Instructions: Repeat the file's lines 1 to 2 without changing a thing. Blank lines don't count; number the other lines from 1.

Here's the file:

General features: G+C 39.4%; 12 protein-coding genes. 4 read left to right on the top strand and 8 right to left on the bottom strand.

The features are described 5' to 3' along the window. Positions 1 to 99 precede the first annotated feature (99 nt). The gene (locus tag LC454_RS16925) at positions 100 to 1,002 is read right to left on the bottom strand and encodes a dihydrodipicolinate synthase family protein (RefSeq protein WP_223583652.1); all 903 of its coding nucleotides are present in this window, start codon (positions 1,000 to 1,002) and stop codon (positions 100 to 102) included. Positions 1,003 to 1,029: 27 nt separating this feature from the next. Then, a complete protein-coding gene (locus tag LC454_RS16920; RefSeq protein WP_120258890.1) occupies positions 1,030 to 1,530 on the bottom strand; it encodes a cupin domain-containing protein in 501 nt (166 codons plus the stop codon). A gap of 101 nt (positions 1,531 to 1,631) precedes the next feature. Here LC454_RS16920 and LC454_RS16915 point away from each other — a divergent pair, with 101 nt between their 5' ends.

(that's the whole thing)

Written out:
General features: G+C 39.4%; 12 protein-coding genes. 4 read left to right on the top strand and 8 right to left on the bottom strand.

The features are described 5' to 3' along the window. Positions 1 to 99 precede the first annotated feature (99 nt). The gene (locus tag LC454_RS16925) at positions 100 to 1,002 is read right to left on the bottom strand and encodes a dihydrodipicolinate synthase family protein (RefSeq protein WP_223583652.1); all 903 of its coding nucleotides are present in this window, start codon (positions 1,000 to 1,002) and stop codon (positions 100 to 102) included. Positions 1,003 to 1,029: 27 nt separating this feature from the next. Then, a complete protein-coding gene (locus tag LC454_RS16920; RefSeq protein WP_120258890.1) occupies positions 1,030 to 1,530 on the bottom strand; it encodes a cupin domain-containing protein in 501 nt (166 codons plus the stop codon). A gap of 101 nt (positions 1,531 to 1,631) precedes the next feature. Here LC454_RS16920 and LC454_RS16915 point away from each other — a divergent pair, with 101 nt between their 5' ends.